Point Buy in DnD 5E explained

Customize your hero's strengths using Point Buy 5E.

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Point Buy is very effective for getting the exact character you want without the unpredictability of rolling and without the restriction of a Standard Array. But it does open up issues with power gamers and players who “must” play the game as efficiently as possible and can’t stand when others don’t. So as with all things, use your better judgment. I don’t know your group(s), so I can’t tell you what would work best. But do experiment with stat rolling methods and see what they like most. You might be surprised by what you discover. I’m going to break down what about Point Buy is essential and why you may consider using/not using it in your games.

The Point Buy method

As we explained in our stat rolling article: “…you start with an 8 in everything, and 27 points to spend…” This is the heart of Point Buy. A base score and points to increase those scores with. Of course, this is limited in most rulesets to prevent players from having 18+ after ability score increases (not an age restriction, though that’s also not a good thing to have) on their 1st level character. However, the method that everybody uses (4d6 drop lowest) usually results in better numbers, sometimes allowing you to get a 20 in an ability score that your race grants a +2 towards. It’s bonkers!!!

Tweaks and ideas for Point Buying

If you want the players to feel a little weaker to begin with, the base rules for Point Buy should work for you. Though depending on how weak you want them to start (establish these expectations first, as well as perhaps some extra ASIs or other fun rewards you might give them if they run with it), you may decrease the number of points they get to spend, or increase the price after a certain amount (e.g., for every increase after 13, the price becomes equal to the new score’s bonus, so 14 would need 2 points, 16 would require 3, etc.).

When to use Point Buy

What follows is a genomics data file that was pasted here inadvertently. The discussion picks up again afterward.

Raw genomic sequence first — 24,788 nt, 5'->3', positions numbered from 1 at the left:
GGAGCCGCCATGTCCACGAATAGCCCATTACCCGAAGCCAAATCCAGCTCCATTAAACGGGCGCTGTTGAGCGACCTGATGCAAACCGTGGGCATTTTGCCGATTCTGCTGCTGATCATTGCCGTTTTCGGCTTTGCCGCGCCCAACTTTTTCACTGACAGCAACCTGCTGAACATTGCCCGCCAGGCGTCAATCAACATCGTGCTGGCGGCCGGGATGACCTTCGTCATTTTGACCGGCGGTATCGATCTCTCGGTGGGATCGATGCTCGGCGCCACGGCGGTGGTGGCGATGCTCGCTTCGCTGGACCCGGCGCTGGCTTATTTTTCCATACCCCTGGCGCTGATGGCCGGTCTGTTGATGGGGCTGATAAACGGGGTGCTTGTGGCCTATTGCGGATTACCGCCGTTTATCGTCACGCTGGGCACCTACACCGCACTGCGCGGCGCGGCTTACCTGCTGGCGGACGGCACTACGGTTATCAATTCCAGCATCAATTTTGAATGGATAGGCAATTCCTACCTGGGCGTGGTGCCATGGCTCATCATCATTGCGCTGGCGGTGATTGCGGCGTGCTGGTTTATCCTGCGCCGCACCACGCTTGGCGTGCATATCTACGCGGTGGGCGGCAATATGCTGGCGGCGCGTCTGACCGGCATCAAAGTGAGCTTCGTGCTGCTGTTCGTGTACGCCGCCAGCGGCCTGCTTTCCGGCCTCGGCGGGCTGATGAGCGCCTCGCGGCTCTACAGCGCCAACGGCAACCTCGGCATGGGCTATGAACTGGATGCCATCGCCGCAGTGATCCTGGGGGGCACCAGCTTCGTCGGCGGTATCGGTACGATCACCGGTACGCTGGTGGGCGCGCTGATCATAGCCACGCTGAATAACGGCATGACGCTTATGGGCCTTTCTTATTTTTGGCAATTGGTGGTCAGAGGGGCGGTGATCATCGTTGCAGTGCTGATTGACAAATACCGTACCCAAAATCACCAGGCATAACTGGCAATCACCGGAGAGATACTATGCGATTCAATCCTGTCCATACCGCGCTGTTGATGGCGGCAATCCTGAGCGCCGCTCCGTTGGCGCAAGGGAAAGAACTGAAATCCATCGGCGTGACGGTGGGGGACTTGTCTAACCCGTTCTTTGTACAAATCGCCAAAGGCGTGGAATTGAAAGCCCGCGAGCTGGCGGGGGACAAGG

If you want the players to steamroll challenges, focus more on what they do instead of how well they can do it, or feel like they really are incredible heroes, you may want to lift or at least increase the point limit on Ability Scores, and if you aren’t worried about powergaming, then you might even consider making all increases cost 1 point instead of costing more after a certain point.

Regardless of the tweaks you make, Point Buy is all about the freedom to fully customize your character. Because of this, Point Buy is incredible when you want the following:

  • Players messing around with what does/doesn’t work.
  • PCs that excel at what they do, and not at what they don’t.
  • Powergaming.

Point Buy issues

However, there are some problems with Point Buy: It’s very easy to Powergame. Dumping points into the one score you’ll use the most, then balancing the rest until they’re at least 10 leaves you with 8 points to put elsewhere (cap of 15, fully balancing the rest results in 15, 12, 12, 12, 11, 11) which results in no negatives, which can be annoying if you want just one check that your players aren’t good at. Lastly, some players might not know what they want to increase and what they want to decrease to make their character awesome. Oh, and you may be tempted to tell them what they need to make high or low, but if you do that, you might as well do a Standard Array. Because nobody wants to be babysat, and babysitting players isn’t fun.